Bringing Nature Home; How Native Plants Sustain Wildlife in Our Gardens by Douglas W. Tallamy (Timber Press, Portland, Oregon, 2007) (also available in the Contra Costa Library system, call number 639.92091 TALLAMY)
This is a great time to consider your fall planting plans, and adding California native plants to your garden, Many attractive natives are extremely tough and drought tolerant once established. Unlike imported plants from other climes, most native plants are best transplanted in the fall, when they can count on some seasonal rain. Consider planting them for their wildlife value, which is considerable.
Many native plant articles focus on the critical link between native plants and butterflies. Less often stated is the case for supporting the other less glamorous insects who provide essential nutritional sources for our nesting birds. Bringing Nature Home makes a compelling case for considering our gardens as wildlife refuges.
The typical garden might hold camellias, roses and crape myrtles. As Doug Tallamy’s book points out “That is beautiful, perhaps, but it's a barren wasteland to native insects and thus birds.” Most non-native imported plants were bred specifically to be unpalatable to insects, and most native insects are specialists who have evolved in partnership only with very few species of indigenous plants.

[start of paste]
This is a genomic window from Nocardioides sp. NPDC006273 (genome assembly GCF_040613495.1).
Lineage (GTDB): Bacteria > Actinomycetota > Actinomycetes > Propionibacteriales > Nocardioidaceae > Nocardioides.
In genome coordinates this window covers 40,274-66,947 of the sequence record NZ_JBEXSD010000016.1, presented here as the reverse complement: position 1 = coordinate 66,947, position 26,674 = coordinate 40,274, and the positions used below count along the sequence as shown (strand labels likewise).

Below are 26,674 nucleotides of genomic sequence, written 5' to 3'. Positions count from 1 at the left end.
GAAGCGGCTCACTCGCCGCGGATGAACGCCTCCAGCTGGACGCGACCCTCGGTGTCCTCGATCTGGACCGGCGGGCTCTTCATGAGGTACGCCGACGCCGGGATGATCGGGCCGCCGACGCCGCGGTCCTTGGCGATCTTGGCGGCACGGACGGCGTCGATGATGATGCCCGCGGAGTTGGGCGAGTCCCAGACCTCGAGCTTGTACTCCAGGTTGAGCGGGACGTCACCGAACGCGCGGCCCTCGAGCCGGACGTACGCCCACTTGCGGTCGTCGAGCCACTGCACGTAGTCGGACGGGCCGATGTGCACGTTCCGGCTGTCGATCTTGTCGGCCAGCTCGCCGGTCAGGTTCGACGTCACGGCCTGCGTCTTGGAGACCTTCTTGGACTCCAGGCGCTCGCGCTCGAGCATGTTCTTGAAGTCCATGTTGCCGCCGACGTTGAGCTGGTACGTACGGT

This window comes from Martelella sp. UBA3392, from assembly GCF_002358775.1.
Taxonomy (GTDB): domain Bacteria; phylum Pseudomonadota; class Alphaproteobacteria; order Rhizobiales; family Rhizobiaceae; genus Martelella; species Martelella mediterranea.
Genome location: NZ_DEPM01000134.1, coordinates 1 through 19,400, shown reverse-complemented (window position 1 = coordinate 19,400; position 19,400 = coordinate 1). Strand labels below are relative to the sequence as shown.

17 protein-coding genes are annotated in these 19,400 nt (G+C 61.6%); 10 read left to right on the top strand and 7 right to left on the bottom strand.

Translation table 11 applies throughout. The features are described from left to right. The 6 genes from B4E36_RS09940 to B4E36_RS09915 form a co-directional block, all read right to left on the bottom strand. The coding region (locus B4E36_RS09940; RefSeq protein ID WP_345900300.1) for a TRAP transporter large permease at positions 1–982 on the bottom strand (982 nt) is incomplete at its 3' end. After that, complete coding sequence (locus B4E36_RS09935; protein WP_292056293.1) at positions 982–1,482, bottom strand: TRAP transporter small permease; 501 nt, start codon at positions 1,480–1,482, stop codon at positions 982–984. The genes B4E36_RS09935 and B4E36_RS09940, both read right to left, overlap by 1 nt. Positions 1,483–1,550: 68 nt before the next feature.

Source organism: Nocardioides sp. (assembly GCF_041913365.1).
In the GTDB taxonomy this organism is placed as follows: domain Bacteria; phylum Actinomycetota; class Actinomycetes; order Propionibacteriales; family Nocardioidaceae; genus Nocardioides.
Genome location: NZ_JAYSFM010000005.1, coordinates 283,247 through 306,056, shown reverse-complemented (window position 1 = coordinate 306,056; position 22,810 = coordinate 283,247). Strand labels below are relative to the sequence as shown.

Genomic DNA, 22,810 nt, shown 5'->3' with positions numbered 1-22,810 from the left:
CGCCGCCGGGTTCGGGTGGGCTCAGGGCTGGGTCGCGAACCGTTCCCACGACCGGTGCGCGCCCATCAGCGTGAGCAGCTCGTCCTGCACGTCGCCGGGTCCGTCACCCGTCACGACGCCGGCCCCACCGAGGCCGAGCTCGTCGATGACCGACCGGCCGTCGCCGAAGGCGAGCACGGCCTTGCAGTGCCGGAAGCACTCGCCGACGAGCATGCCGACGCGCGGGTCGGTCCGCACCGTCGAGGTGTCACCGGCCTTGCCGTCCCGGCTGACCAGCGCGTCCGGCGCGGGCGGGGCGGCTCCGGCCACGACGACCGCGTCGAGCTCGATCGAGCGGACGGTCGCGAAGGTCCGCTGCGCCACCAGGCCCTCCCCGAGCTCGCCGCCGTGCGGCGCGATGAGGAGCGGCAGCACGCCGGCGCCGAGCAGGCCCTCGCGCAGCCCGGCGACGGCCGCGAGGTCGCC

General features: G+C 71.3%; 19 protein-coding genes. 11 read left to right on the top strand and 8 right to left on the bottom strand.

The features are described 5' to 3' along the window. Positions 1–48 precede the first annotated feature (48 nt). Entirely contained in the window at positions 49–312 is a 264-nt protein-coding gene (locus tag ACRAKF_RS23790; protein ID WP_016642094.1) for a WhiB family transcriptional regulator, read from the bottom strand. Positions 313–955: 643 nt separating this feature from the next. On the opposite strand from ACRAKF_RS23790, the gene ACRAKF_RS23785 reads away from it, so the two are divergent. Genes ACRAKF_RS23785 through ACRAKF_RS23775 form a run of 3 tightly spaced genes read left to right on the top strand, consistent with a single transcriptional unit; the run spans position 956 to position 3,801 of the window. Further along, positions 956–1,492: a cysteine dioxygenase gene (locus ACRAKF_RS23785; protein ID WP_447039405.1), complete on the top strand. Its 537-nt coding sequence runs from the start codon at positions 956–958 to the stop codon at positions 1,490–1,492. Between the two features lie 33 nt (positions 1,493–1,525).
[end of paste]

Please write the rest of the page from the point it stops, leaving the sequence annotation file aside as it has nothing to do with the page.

So, in addition to our butterflies, we need to consider what else could be, and should be, living in our gardens. It’s harder to love a bug with a name like the "fly maggot", for instance, but it lives in the hard round galls often seen on the stems of goldenrod, and serves as an important food source to get chickadees through the winter. According to Professor Tallamy, almost all North American birds other than sea birds - 96 percent - feed their young with insects, which contain more protein than beef.
Native plant habitat, for those insects and for the birds that depend upon them, is becoming less and less available, and the consequences have not been pretty.